Whether at Holt RFC or Twickenham Stadium, the timeless Ben Youngs has long made the No.9 shirt his own and continues to raise the bar.
The British & Irish Lion etched his name into the England history books in 2022, making a record 115th appearance for his country in February’s 23-19 win over Wales at Twickenham when he came on for Harry Randall as a 61st-minute replacement.
Youngs achieved the milestone by overtaking Lions chairman Jason Leonard, who played on three Tours – including the victorious 1997 series win over South Africa – and made five Test appearances.
The 33-year-old featured in two Tests – and seven games in total – for the Lions during the 2013 Tour of Australia and was also selected for the 2017 Tour before withdrawing due to family reasons.
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The scrum-half equalled Leonard’s cap record when he came on as a 55th-minute replacement against Italy in England’s 33-0 victory in Rome but has now pulled on the famous white jersey more than any other man.
And after confirming his status as an England legend, Youngs paid tribute to all those who helped him along the way.
“It’s a great day, for my family, obviously for me as well. It’s a refection of them, without their support you can’t do what you do,” said Youngs.
“I do what I love and I’m blessed to do it and today was no different. It was a special day. To have the family in the crowd and witness that will live long in the memory.”
WHERE IT ALL STARTED
Youngs’ career was forged at Holt RFC in his native Norfolk before joining the Leicester Academy.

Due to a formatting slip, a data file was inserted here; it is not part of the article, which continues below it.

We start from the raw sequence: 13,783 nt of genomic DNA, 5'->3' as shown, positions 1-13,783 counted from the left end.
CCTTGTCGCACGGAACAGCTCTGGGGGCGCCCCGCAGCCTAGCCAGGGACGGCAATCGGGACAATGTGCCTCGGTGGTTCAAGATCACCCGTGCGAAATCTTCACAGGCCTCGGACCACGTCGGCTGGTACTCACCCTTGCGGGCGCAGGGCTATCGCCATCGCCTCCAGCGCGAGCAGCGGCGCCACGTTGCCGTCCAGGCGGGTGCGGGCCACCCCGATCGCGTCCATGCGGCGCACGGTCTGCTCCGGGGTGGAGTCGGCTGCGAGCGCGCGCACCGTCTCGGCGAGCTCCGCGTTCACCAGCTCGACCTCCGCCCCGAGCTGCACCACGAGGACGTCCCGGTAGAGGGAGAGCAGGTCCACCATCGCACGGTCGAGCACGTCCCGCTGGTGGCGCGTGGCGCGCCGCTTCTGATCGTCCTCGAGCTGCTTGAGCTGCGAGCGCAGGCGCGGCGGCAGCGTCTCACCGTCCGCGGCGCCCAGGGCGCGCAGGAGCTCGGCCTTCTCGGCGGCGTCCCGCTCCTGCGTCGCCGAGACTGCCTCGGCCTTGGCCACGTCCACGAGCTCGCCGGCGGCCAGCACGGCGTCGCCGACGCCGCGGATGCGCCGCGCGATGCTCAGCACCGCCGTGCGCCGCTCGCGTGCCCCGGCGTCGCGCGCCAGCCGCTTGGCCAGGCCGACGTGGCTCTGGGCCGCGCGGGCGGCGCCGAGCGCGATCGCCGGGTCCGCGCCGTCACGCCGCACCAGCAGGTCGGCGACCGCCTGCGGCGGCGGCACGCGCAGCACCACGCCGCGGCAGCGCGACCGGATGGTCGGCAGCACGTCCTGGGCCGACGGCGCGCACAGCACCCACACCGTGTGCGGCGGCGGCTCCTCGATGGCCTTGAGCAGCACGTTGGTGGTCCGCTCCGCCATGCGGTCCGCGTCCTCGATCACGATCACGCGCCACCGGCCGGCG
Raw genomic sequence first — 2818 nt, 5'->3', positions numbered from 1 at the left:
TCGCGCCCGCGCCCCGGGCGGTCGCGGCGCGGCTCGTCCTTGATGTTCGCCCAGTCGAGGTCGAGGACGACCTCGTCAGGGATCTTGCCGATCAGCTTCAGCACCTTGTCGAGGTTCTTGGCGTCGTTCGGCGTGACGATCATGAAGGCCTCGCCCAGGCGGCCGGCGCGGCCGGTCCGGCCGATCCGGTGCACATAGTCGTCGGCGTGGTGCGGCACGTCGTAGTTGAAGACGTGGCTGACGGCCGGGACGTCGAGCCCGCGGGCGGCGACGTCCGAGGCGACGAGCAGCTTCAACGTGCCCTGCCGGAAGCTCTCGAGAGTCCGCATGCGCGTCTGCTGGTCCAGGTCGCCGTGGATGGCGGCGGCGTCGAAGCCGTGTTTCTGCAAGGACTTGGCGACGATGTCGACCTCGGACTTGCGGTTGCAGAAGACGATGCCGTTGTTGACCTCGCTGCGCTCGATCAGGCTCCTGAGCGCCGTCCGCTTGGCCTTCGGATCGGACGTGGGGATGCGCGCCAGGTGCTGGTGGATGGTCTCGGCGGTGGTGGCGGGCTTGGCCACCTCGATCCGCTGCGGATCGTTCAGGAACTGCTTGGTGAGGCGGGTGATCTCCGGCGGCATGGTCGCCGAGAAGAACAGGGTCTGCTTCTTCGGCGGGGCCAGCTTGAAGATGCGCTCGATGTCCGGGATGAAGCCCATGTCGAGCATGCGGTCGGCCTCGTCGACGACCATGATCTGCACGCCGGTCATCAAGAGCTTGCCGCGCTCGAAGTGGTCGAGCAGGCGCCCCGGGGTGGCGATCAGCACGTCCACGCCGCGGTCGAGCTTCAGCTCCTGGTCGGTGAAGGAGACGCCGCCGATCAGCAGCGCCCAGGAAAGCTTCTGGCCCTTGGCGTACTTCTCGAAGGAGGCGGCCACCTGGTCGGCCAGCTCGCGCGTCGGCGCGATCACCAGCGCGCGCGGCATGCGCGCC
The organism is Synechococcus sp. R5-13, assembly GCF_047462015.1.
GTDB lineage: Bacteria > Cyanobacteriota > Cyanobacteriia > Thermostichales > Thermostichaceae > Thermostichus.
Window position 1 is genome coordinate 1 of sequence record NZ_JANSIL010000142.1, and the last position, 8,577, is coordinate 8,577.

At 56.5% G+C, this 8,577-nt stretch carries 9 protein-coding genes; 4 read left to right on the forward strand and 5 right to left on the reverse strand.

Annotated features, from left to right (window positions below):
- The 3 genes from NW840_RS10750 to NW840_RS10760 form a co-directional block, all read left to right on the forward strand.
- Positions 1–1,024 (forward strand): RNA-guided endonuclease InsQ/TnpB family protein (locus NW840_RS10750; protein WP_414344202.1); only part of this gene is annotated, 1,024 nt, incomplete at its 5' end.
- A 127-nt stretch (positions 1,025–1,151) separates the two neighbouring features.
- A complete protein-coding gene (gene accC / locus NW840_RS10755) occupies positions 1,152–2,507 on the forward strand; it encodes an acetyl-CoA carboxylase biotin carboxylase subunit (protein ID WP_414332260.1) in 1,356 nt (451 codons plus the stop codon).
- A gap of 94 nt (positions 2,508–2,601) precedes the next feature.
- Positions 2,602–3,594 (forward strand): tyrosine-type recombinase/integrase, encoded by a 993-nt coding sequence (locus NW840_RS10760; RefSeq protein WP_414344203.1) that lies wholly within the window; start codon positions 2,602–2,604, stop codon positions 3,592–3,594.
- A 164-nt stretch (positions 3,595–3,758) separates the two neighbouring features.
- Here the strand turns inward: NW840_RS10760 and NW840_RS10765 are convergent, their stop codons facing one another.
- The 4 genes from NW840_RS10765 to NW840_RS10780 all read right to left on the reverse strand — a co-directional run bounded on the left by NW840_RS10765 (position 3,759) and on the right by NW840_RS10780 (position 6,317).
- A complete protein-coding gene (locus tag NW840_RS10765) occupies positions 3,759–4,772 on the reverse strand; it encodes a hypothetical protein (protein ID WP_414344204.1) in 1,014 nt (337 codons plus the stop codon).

He has often reflected on the impact those early days at Holt, where his brother Tom and dad Nick – himself an England international in the 1980s – also played, had on his career.
“That’s where it all started,” said Youngs. “Every Sunday with all my cousins, playing about five games and then having a hot dog while my aunties and uncles had beers in the clubhouse.”
“I was quite small for my age but I played a year up at Holt. I always had a passion for rugby. At school I was dyslexic, so the rugby pitch was a safe place for me.”
He added: “Holt is where I found my love of rugby. It is where I learned to feel free, to have fun, to compete and have that comradery with teammates.
“Every single rugby player has started out at grassroots and I was one of those lucky ones who was able to fulfil a dream off the back of it.”
Holt celebrated Youngs’ record-breaking achievement by unveiling a mural in his honour.
The design features Youngs celebrating one of the greatest moments of his career when England won the Grand Slam in Paris in 2016 while also recognising the role of Holt RFC in his development.
Rob Hughes, Chair of Holt RFC, said of the mural: “We are incredibly proud of what Ben has achieved in his career, he is an inspiration to all of us, especially the hundreds of minis and junior players that we have playing here every weekend. Just like them, Ben started as a young boy running out on our pitches and to see him running out at Twickenham to potentially become the most capped player ever is very special.”
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Chris Harrison, Holt’s President and Youngs’ Godfather said: “The mural is a fitting tribute to Ben, not just as a player but as a person. It is the first thing you see as you drive into the clubhouse and it is a standout piece of art that captures Ben brilliantly.